Recent stories that have arrived at CloudTech HQ have focused on the opportunity the cloud provides for telcos, and this one’s no different: AT&T has announced a partnership with Amazon Web Services (AWS) for AT&T NetBondSM, its network enabled cloud (NEC) solution.
With NetBond, AT&T customers can utilise a VPN to connect to any cloud compute or IT service environment in AT&T’s partner ecosystem, bypassing the Internet completely. The partnership with AWS enables users to access business applications and information stored in Amazon’s cloud.
Melanie Posey, IDC research vice president, described the collaboration as a “likely game changer” and added: “The addition of AWS broadens AT&T’s already expansive NetBond ecosystem and will give customers highly secure, reliable, and on-demand connections to another key public cloud service provider.”
Current NetBond partners include Microsoft, Salesforce.com, VMware, IBM and Box, covering a large breadth of the cloud computing ecosystem.
AT&T’s particular cloud play is an interesting one. NetBond integrates with the existing VPN, meaning customers don’t need to order more equipment; the technology avoids DDoS attacks through the private global network; and users can save up to 60% on networking costs, and increase performance by up to 50%.
The overall effect is an intriguing one as telcos begin to make their behemoth moves to providing cloud services. It’s always been there in the background, of course, but a litany of recent strategic shifts can’t just be a coincidence.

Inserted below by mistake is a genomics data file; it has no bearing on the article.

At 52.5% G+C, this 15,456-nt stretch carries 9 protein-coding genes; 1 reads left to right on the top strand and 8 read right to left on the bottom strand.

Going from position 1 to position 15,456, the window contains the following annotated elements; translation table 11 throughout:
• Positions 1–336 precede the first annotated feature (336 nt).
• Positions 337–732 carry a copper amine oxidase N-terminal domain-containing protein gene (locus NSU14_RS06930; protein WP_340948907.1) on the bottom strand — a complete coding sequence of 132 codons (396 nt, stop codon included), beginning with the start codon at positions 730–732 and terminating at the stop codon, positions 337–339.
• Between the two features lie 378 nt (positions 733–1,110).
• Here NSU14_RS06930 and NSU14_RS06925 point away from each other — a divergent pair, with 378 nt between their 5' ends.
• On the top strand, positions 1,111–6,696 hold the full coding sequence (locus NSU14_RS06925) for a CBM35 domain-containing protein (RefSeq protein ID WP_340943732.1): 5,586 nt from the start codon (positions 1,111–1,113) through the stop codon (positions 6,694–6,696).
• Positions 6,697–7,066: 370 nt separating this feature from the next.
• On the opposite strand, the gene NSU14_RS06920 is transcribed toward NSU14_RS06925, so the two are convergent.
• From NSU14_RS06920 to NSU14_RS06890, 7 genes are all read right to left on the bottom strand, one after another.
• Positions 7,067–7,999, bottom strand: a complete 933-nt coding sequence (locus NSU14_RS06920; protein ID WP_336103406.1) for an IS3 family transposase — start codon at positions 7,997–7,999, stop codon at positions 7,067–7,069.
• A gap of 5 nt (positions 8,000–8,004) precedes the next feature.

Last week comms provider CenturyLink announced expansion to China – always a good sign of growth – while Ericsson recently announced it had taken a majority stake in platform as a service (PaaS) provider Apcera, adding to its Ericsson Cloud System portfolio.
Telcos see the market opportunity; they’ve already got an expansive network and customer buy-in, and if they add cloud services on top it’s got all the ingredients of being a winning proposition.
For AT&T in particular, it’s been a long time coming. Back in 1993 the firm released a product called PersonaLink, which aimed to be an ‘electronic meeting place’ for people to share information and documents, and could differentiate between ‘dumb’ and ‘smart’ messages.
“You can think of our meeting place as the cloud,” the video stated. Did AT&T invent the cloud more than 20 years ago, as Salesforce CEO Marc Benioff tweeted back in May? Not quite – the technology came from now defunct tech firm General Magic, whose goal was to distribute the computing load evenly between bigger and smaller devices in the network.
But with a big telco network and a large partner ecosystem, AT&T might be coming good on that video’s promise.